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I keep hearing that one should avoid loops in Mathematica and try to write everything in functional style. I've seen few examples of how this done on here, but I could't apply to my problem successfully. It would be great to pick up new ideas of doing it.

Some data for consistency:

X = {1, 2, 3, 4};
History = 1;
SomeVals = {};
SomeFunction[x_, y_] := {x, x + y};

I'm trying to rewrite the following loop into functional style:

For[i = 1, i <= Length@X, i++,
 {val, History} = SomeFunction[X[[i]]^2, History];
 AppendTo[SomeVals, val];
 ]
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  • $\begingroup$ I'm confused about what you're trying to do. Particularly, I don't understand what you intended History to be used for. The output of SomeVals appears to be {1,4,9,16}, which is simply the square of the elements in X. That's trivial to implement (X^2), but I don't think that's what you intended. $\endgroup$ – Cassini Jul 5 at 20:30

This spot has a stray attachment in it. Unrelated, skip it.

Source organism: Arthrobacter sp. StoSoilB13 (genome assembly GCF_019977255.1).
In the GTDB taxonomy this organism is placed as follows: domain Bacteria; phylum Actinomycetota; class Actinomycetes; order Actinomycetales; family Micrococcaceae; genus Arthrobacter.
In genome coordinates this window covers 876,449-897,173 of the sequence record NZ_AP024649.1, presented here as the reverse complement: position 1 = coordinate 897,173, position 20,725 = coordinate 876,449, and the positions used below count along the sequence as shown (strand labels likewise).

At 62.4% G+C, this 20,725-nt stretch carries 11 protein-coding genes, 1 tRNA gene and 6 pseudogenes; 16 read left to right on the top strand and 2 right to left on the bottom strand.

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This is precisely the function of FoldPairList:

SomeVals = FoldPairList[SomeFunction[#2^2, #1] &, 1, X]

Let's do this with a more complex example to show that it works in general:

X = Array[x, 10];
History = h;
SomeVals = {};
SomeFunction[x_, y_] := {a[x, y], b[x, y]}

For[i = 1, i <= Length@X, 
  i++, {val, History} = SomeFunction[X[[i]]^2, History];
  AppendTo[SomeVals, val];]

SomeVals == FoldPairList[SomeFunction[#2^2, #1] &, h, X]
(*    True    *)
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  • $\begingroup$ beautiful, thank you! $\endgroup$ – maxgo2 Aug 5 at 7:56

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